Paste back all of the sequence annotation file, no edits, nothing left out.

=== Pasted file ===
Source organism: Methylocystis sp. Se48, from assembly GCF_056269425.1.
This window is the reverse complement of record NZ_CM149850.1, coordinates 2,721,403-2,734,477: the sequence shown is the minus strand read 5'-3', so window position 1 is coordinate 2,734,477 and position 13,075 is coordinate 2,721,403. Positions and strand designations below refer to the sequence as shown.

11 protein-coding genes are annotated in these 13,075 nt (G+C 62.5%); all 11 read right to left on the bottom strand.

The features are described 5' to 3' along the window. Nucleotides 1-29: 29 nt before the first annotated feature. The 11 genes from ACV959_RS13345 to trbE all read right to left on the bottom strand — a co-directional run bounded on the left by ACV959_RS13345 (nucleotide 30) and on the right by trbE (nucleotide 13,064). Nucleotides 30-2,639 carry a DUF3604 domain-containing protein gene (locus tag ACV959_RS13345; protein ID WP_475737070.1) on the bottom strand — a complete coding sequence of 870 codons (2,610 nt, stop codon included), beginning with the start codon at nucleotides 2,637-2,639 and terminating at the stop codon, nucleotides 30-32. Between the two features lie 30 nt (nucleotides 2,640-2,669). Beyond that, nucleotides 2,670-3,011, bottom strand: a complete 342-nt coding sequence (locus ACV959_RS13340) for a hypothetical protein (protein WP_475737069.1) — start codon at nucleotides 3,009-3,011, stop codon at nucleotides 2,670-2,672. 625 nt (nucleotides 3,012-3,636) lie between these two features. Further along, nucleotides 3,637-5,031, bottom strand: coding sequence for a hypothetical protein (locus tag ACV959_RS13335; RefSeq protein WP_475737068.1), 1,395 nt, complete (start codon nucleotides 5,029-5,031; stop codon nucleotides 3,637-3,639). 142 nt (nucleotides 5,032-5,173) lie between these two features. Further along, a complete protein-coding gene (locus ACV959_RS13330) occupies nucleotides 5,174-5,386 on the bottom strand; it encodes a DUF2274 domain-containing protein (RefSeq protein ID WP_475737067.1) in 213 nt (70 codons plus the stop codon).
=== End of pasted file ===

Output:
Source organism: Methylocystis sp. Se48, from assembly GCF_056269425.1.
This window is the reverse complement of record NZ_CM149850.1, coordinates 2,721,403-2,734,477: the sequence shown is the minus strand read 5'-3', so window position 1 is coordinate 2,734,477 and position 13,075 is coordinate 2,721,403. Positions and strand designations below refer to the sequence as shown.

11 protein-coding genes are annotated in these 13,075 nt (G+C 62.5%); all 11 read right to left on the bottom strand.

The features are described 5' to 3' along the window. Nucleotides 1-29: 29 nt before the first annotated feature. The 11 genes from ACV959_RS13345 to trbE all read right to left on the bottom strand — a co-directional run bounded on the left by ACV959_RS13345 (nucleotide 30) and on the right by trbE (nucleotide 13,064). Nucleotides 30-2,639 carry a DUF3604 domain-containing protein gene (locus tag ACV959_RS13345; protein ID WP_475737070.1) on the bottom strand — a complete coding sequence of 870 codons (2,610 nt, stop codon included), beginning with the start codon at nucleotides 2,637-2,639 and terminating at the stop codon, nucleotides 30-32. Between the two features lie 30 nt (nucleotides 2,640-2,669). Beyond that, nucleotides 2,670-3,011, bottom strand: a complete 342-nt coding sequence (locus ACV959_RS13340) for a hypothetical protein (protein WP_475737069.1) — start codon at nucleotides 3,009-3,011, stop codon at nucleotides 2,670-2,672. 625 nt (nucleotides 3,012-3,636) lie between these two features. Further along, nucleotides 3,637-5,031, bottom strand: coding sequence for a hypothetical protein (locus tag ACV959_RS13335; RefSeq protein WP_475737068.1), 1,395 nt, complete (start codon nucleotides 5,029-5,031; stop codon nucleotides 3,637-3,639). 142 nt (nucleotides 5,032-5,173) lie between these two features. Further along, a complete protein-coding gene (locus ACV959_RS13330) occupies nucleotides 5,174-5,386 on the bottom strand; it encodes a DUF2274 domain-containing protein (RefSeq protein ID WP_475737067.1) in 213 nt (70 codons plus the stop codon).